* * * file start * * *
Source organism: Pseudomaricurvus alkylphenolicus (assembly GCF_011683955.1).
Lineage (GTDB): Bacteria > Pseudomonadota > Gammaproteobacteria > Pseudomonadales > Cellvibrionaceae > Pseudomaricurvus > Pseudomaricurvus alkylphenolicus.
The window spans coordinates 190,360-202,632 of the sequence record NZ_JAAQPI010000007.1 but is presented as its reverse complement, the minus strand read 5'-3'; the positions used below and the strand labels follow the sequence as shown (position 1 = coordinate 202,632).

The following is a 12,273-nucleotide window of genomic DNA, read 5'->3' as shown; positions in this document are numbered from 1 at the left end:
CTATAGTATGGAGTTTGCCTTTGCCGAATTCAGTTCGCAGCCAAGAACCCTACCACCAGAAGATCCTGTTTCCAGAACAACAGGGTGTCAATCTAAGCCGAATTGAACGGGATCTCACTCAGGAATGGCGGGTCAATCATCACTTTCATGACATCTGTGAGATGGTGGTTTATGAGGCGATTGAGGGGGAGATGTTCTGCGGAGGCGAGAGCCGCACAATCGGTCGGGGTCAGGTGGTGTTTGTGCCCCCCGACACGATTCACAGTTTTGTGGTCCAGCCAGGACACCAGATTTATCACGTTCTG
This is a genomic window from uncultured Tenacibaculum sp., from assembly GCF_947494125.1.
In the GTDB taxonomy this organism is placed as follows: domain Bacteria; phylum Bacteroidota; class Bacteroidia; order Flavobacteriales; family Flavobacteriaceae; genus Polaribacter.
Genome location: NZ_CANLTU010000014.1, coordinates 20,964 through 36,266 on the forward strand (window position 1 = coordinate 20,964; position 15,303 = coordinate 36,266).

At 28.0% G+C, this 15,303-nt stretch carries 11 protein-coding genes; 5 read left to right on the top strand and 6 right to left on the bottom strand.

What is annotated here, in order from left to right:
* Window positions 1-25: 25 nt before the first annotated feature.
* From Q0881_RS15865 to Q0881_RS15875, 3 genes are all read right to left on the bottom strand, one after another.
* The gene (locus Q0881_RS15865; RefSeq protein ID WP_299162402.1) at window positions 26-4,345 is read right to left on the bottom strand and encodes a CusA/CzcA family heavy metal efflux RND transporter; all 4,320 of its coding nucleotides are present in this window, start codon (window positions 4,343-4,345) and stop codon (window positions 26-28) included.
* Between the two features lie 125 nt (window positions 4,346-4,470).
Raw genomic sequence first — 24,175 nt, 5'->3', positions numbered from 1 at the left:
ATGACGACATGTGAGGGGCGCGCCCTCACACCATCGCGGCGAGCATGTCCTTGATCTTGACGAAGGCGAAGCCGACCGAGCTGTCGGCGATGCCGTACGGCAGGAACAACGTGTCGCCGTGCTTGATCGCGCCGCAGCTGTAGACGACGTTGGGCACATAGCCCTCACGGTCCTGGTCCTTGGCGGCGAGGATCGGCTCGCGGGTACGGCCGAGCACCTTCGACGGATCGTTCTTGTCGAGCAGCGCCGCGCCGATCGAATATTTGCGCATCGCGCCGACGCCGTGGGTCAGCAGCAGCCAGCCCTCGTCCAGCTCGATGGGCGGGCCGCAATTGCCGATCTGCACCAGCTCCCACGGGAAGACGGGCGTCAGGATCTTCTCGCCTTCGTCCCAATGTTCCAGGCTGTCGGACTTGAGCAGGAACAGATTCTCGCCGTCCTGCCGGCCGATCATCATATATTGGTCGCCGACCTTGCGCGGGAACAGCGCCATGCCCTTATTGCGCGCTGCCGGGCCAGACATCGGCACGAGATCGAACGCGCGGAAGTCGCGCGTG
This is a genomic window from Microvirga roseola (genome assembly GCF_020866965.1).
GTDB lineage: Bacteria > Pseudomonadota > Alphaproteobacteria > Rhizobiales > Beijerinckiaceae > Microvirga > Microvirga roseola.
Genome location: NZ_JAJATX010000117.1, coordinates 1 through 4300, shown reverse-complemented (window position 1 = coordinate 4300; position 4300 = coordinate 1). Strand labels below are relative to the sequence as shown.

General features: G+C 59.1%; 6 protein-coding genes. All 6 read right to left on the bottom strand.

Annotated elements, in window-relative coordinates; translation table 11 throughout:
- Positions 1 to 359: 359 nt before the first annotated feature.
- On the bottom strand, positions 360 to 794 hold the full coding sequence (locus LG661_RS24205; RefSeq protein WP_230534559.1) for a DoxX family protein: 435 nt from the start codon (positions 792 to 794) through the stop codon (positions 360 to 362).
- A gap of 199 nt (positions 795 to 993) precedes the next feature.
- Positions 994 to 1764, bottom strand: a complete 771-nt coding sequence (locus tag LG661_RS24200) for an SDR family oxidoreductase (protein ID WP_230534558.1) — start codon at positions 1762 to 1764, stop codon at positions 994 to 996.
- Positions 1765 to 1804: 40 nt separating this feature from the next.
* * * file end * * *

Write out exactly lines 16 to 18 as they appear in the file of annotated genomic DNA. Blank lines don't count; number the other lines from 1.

ATGACGACATGTGAGGGGCGCGCCCTCACACCATCGCGGCGAGCATGTCCTTGATCTTGACGAAGGCGAAGCCGACCGAGCTGTCGGCGATGCCGTACGGCAGGAACAACGTGTCGCCGTGCTTGATCGCGCCGCAGCTGTAGACGACGTTGGGCACATAGCCCTCACGGTCCTGGTCCTTGGCGGCGAGGATCGGCTCGCGGGTACGGCCGAGCACCTTCGACGGATCGTTCTTGTCGAGCAGCGCCGCGCCGATCGAATATTTGCGCATCGCGCCGACGCCGTGGGTCAGCAGCAGCCAGCCCTCGTCCAGCTCGATGGGCGGGCCGCAATTGCCGATCTGCACCAGCTCCCACGGGAAGACGGGCGTCAGGATCTTCTCGCCTTCGTCCCAATGTTCCAGGCTGTCGGACTTGAGCAGGAACAGATTCTCGCCGTCCTGCCGGCCGATCATCATATATTGGTCGCCGACCTTGCGCGGGAACAGCGCCATGCCCTTATTGCGCGCTGCCGGGCCAGACATCGGCACGAGATCGAACGCGCGGAAGTCGCGCGTG
This is a genomic window from Microvirga roseola (genome assembly GCF_020866965.1).
GTDB lineage: Bacteria > Pseudomonadota > Alphaproteobacteria > Rhizobiales > Beijerinckiaceae > Microvirga > Microvirga roseola.